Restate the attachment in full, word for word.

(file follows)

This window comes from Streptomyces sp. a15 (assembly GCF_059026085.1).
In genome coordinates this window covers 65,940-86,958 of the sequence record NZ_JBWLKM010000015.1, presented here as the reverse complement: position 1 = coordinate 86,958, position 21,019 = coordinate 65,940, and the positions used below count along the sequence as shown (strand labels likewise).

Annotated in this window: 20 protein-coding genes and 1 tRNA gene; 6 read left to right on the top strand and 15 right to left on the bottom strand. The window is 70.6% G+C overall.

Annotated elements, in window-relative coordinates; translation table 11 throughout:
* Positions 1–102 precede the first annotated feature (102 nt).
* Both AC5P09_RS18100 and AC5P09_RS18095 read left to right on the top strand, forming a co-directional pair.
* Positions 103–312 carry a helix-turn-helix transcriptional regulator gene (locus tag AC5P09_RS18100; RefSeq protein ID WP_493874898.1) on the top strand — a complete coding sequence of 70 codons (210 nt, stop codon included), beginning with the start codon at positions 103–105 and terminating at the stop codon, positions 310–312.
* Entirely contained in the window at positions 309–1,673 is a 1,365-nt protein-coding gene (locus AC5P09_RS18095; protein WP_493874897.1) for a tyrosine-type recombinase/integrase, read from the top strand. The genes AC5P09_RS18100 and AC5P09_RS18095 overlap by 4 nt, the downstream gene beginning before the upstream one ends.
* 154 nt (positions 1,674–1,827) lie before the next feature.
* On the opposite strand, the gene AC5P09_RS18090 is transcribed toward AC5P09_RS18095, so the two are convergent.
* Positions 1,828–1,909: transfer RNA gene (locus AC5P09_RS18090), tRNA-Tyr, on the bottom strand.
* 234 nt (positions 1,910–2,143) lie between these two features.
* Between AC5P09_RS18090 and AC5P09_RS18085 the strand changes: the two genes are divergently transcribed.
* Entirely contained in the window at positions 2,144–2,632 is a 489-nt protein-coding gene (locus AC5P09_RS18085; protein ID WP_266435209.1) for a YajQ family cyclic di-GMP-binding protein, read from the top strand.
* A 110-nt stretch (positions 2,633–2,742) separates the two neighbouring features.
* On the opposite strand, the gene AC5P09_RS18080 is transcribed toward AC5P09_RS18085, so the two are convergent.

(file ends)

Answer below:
This window comes from Streptomyces sp. a15 (assembly GCF_059026085.1).
In genome coordinates this window covers 65,940-86,958 of the sequence record NZ_JBWLKM010000015.1, presented here as the reverse complement: position 1 = coordinate 86,958, position 21,019 = coordinate 65,940, and the positions used below count along the sequence as shown (strand labels likewise).

Annotated in this window: 20 protein-coding genes and 1 tRNA gene; 6 read left to right on the top strand and 15 right to left on the bottom strand. The window is 70.6% G+C overall.

Annotated elements, in window-relative coordinates; translation table 11 throughout:
* Positions 1–102 precede the first annotated feature (102 nt).
* Both AC5P09_RS18100 and AC5P09_RS18095 read left to right on the top strand, forming a co-directional pair.
* Positions 103–312 carry a helix-turn-helix transcriptional regulator gene (locus tag AC5P09_RS18100; RefSeq protein ID WP_493874898.1) on the top strand — a complete coding sequence of 70 codons (210 nt, stop codon included), beginning with the start codon at positions 103–105 and terminating at the stop codon, positions 310–312.
* Entirely contained in the window at positions 309–1,673 is a 1,365-nt protein-coding gene (locus AC5P09_RS18095; protein WP_493874897.1) for a tyrosine-type recombinase/integrase, read from the top strand. The genes AC5P09_RS18100 and AC5P09_RS18095 overlap by 4 nt, the downstream gene beginning before the upstream one ends.
* 154 nt (positions 1,674–1,827) lie before the next feature.
* On the opposite strand, the gene AC5P09_RS18090 is transcribed toward AC5P09_RS18095, so the two are convergent.
* Positions 1,828–1,909: transfer RNA gene (locus AC5P09_RS18090), tRNA-Tyr, on the bottom strand.
* 234 nt (positions 1,910–2,143) lie between these two features.
* Between AC5P09_RS18090 and AC5P09_RS18085 the strand changes: the two genes are divergently transcribed.
* Entirely contained in the window at positions 2,144–2,632 is a 489-nt protein-coding gene (locus AC5P09_RS18085; protein ID WP_266435209.1) for a YajQ family cyclic di-GMP-binding protein, read from the top strand.
* A 110-nt stretch (positions 2,633–2,742) separates the two neighbouring features.
* On the opposite strand, the gene AC5P09_RS18080 is transcribed toward AC5P09_RS18085, so the two are convergent.